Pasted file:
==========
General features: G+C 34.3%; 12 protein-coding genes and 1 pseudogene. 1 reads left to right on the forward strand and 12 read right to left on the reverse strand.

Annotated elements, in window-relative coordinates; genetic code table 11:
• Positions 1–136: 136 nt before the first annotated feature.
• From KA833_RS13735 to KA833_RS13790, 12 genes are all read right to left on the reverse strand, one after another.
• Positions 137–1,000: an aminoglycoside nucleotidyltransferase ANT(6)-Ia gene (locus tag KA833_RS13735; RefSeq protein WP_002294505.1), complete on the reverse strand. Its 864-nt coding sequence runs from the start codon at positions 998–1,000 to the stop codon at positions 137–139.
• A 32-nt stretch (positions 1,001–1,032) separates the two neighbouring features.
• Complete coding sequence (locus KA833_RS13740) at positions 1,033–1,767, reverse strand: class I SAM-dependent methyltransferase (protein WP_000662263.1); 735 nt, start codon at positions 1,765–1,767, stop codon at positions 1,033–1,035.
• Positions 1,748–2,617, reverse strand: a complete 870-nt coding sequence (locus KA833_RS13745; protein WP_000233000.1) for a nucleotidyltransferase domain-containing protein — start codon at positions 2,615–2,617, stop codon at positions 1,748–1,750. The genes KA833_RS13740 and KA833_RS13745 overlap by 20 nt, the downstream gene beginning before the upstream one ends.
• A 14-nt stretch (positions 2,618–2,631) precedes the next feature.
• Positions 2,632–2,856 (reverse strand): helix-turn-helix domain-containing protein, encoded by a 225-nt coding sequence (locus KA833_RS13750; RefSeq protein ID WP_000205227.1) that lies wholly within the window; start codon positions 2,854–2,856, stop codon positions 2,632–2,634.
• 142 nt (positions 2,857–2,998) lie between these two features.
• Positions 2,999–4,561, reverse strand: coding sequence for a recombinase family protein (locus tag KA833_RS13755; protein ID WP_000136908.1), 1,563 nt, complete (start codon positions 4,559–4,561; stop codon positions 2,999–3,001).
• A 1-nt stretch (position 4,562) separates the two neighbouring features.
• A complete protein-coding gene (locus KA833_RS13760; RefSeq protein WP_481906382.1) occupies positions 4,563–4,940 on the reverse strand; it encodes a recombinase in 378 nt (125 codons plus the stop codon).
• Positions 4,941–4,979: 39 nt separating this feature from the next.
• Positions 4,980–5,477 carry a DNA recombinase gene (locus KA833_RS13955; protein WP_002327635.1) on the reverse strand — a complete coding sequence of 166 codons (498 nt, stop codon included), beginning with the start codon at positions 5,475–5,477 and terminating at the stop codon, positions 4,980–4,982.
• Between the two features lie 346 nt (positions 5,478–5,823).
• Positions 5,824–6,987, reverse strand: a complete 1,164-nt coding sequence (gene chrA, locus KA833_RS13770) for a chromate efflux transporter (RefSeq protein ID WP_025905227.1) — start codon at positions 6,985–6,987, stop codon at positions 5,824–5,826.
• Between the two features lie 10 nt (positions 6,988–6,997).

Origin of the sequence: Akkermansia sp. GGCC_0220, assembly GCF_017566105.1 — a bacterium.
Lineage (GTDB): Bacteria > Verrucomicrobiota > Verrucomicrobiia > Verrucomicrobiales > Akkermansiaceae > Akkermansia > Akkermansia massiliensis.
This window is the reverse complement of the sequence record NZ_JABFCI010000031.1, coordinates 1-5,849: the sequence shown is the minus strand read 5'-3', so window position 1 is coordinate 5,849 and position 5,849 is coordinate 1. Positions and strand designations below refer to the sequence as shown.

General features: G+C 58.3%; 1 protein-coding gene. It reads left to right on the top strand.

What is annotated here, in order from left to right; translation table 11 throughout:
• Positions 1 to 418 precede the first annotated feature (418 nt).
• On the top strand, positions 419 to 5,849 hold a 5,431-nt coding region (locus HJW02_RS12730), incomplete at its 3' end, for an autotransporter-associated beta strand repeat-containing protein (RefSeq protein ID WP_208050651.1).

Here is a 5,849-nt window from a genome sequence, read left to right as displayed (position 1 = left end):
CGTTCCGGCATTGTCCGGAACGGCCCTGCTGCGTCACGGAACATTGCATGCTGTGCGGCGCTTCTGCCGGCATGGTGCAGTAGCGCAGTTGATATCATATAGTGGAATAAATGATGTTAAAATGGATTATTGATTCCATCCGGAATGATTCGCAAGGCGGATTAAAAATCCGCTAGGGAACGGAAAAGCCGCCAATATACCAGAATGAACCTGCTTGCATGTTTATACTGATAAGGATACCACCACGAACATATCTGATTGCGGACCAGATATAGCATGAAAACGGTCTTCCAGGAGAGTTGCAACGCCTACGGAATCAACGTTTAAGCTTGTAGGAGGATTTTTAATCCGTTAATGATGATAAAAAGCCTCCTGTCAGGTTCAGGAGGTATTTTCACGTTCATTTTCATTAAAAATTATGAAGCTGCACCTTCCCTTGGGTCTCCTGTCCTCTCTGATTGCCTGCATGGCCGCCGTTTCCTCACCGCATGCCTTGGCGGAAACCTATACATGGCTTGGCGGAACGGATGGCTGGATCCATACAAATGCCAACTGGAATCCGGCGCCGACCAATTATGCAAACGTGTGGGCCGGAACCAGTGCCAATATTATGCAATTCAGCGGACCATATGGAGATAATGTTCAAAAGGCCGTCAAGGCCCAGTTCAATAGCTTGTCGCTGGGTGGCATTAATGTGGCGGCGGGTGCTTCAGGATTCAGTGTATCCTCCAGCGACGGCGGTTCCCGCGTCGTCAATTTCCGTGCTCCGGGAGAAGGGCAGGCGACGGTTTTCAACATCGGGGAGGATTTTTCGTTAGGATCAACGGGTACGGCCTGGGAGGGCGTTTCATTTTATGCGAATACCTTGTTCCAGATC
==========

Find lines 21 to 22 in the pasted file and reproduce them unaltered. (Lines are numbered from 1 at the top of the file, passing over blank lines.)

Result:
Lineage (GTDB): Bacteria > Verrucomicrobiota > Verrucomicrobiia > Verrucomicrobiales > Akkermansiaceae > Akkermansia > Akkermansia massiliensis.
This window is the reverse complement of the sequence record NZ_JABFCI010000031.1, coordinates 1-5,849: the sequence shown is the minus strand read 5'-3', so window position 1 is coordinate 5,849 and position 5,849 is coordinate 1. Positions and strand designations below refer to the sequence as shown.